We’ve all heard the advice and seen the surveys that cursing will hurt your career. But cursing can actually help it, granted… only if it’s done right.
“Cursing successfully is an art,” says Richie Frieman, an etiquette expert and the Modern Manners Guy blogger. “It’s how comedians are able to do it and make a punch line rock the audience.”
Cursing in the workplace is bad when it’s used as the last line of defense in an argument, used to defame a coworker or is used distastefully when telling a joke or story. A recent example of cursing gone wrong is former Yahoo CEO Carol Bartz, who was known for her colorful language. In her first public comments after being fired she called the board “doofuses” who “f***** me over.”
According to career experts, Bartz use of foul language throughout her tenure at Yahoo sent the wrong message to her employees. Rather than creating a relaxed atmosphere, it created a bit of hysteria.
“Yahoo was a highly charged environment and she did it in a way that magnified or spotlighted the tension and showed the tremendous pressure she was under,” says Mark Jaffe, president of Wyatt & Jaffe, the executive search firm.
If used correctly, however, “Cursing can signal it’s time to dispense with formality and that we are going to talk candidly”, says Jaffe. It also levels the playing field at least for that moment in time.
“Cursing can signal that we are going to be direct and unvarnished and tell each other what we really think,” says Jaffe. “It creates a sense of democracy and equality if you do it tastefully.”
Workers have to be careful when cursing to ensure it doesn’t make people uncomfortable or isn’t done in a way that makes people feel like they have to curse, too. It can never be used as an epithet or used in a crude or vulgar manner.
“Never use any words literally or in a suggestive way and never use it at someone or against a person or organization,” says Jaffe. For instance, it’s okay to say “we’re going to kick their asses on the next challenge” or “let’s skip over the part of the meeting which we know is 85% bullshit and get to the solutions”, but it’s not ok to say “…those F****** at XYZ Corp.”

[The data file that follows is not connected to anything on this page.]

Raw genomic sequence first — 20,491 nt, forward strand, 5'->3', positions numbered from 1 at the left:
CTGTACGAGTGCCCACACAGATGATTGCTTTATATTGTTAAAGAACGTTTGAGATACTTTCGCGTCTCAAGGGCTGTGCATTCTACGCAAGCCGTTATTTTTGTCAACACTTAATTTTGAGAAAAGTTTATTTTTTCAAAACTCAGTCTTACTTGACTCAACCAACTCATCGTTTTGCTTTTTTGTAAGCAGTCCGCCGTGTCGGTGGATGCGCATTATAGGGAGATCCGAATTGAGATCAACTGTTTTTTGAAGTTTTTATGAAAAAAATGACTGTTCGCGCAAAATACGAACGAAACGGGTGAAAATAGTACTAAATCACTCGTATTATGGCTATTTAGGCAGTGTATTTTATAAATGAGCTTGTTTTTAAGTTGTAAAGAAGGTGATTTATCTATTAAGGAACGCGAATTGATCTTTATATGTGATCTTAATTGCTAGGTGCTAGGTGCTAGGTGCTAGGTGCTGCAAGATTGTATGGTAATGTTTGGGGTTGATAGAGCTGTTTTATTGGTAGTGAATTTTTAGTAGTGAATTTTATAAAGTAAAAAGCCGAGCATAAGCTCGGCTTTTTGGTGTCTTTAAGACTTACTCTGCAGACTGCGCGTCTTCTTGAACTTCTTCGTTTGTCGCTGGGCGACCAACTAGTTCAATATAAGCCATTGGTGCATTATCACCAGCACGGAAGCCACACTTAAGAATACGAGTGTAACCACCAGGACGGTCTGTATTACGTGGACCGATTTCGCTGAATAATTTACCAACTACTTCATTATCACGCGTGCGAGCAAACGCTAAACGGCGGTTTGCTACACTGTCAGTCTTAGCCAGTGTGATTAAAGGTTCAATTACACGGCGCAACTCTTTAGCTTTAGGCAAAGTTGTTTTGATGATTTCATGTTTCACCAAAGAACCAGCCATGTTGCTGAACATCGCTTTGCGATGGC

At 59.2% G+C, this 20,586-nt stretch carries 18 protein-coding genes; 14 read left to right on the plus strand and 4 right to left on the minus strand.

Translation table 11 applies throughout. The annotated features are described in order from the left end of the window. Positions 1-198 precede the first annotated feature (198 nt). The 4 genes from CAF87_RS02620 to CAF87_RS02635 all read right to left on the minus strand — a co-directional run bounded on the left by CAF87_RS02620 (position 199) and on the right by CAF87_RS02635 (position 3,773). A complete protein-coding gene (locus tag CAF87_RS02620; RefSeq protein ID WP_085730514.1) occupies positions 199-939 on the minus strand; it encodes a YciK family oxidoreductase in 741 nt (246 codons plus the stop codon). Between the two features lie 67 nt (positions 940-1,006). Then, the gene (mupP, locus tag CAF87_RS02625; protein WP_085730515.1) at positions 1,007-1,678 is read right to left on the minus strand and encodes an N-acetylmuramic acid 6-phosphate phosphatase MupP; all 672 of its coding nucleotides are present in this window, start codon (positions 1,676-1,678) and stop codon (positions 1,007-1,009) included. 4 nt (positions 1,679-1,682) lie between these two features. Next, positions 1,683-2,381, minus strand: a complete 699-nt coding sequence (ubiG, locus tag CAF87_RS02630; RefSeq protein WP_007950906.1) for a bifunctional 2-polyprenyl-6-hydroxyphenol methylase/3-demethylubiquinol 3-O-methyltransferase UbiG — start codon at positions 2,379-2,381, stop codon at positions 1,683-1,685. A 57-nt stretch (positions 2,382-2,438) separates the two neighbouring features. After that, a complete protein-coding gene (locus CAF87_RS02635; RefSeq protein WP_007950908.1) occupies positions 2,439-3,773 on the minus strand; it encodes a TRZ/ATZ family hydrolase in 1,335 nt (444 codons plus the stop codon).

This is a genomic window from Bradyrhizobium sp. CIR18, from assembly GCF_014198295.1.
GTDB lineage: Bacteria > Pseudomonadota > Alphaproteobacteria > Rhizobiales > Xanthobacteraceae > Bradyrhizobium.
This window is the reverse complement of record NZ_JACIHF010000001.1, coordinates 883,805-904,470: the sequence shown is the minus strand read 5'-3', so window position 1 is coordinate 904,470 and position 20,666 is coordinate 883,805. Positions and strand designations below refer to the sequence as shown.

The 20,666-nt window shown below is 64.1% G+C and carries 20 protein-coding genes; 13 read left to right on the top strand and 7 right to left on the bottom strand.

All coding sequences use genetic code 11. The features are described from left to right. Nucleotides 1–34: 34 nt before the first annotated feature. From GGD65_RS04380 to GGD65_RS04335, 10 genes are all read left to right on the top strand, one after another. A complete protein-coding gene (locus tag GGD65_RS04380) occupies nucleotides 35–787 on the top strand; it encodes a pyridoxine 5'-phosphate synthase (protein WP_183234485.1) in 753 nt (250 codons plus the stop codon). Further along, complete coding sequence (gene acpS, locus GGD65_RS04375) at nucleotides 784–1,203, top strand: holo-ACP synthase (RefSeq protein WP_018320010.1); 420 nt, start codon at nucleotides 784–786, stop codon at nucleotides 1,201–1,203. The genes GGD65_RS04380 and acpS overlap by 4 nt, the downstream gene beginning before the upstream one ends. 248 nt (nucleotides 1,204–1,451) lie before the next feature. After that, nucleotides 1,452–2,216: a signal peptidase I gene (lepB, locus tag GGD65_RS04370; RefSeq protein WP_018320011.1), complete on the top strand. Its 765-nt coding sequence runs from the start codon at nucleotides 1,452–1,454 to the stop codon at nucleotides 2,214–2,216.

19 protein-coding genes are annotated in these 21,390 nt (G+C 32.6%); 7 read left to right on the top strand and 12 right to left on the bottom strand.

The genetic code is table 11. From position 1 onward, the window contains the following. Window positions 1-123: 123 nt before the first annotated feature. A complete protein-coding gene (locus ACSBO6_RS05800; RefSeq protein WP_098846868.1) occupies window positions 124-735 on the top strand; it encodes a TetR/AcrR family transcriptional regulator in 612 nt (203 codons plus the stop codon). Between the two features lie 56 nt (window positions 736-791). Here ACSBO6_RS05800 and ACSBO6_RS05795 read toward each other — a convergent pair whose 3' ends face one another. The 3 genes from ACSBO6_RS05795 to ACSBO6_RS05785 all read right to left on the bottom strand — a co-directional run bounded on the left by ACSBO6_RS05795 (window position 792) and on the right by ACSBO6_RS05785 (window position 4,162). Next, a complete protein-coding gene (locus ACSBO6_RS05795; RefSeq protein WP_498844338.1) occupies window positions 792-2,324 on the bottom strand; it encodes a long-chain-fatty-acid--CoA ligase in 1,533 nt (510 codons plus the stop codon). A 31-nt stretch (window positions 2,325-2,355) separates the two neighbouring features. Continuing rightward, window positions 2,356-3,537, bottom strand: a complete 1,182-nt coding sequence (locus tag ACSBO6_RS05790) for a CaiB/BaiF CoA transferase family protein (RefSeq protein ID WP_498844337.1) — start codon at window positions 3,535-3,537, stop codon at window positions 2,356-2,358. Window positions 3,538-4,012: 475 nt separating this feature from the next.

The timing of your cursing will also determine if it helps or hurts your career. If you aren’t in a position where you need to break the ice, then you don’t want to be the first one to curse, just like you wouldn’t want to be the first one to loosen your tie in a meeting. But if you are charged with breaking down some of the formality and structure, then Jaffe says it can be an effective strategy.
The environment you are in will also dictate if you can curse successfully. If you work for a very staid and proper company, chances are cursing during a management meeting isn’t going to fly. If the company is more lax, though, swearing can be a powerful tool and rallying cry.
“To use it well and use it to get ahead, you have to be in a field or company that allows it and/or approves of it,” says Frieman. “The only way to get ahead in a job is to be accepted by the people around you and if they curse and you can pull it off, that is when it will work.”
The frequency in which you curse also matters. If curse words are flying out of your mouth left and right, it will quickly lose its impact. But if you use it sparingly, it can actually be an effective way to drive home the point. It can also be that last word that makes the other person back down in an argument granted you rarely curse.
“It could be the driving force of a point or the saddest attempt to be an authority figure,” says Frieman. “It only works when you know the audience you are in.”
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About the Author: Donna Fuscaldo is a freelance journalist who writes for numerous online publications including FoxBusiness.com, Bankrate.com, AARP.com, Insurance.com and Houselogic.com. As a personal finance reporter, Donna provides invaluable advice on everything from saving money to landing a dream job. She also writes a weekly column for FoxBusiness.com focused on technology for small businesses. Previously, Donna was an equities reporter for Dow Jones Newswires and a special contributor to the Wall Street Journal. Through the Glassdoor Blog, Donna provides tips on how to find a job and, more importantly, to keep it. Follow Donna on Twitter!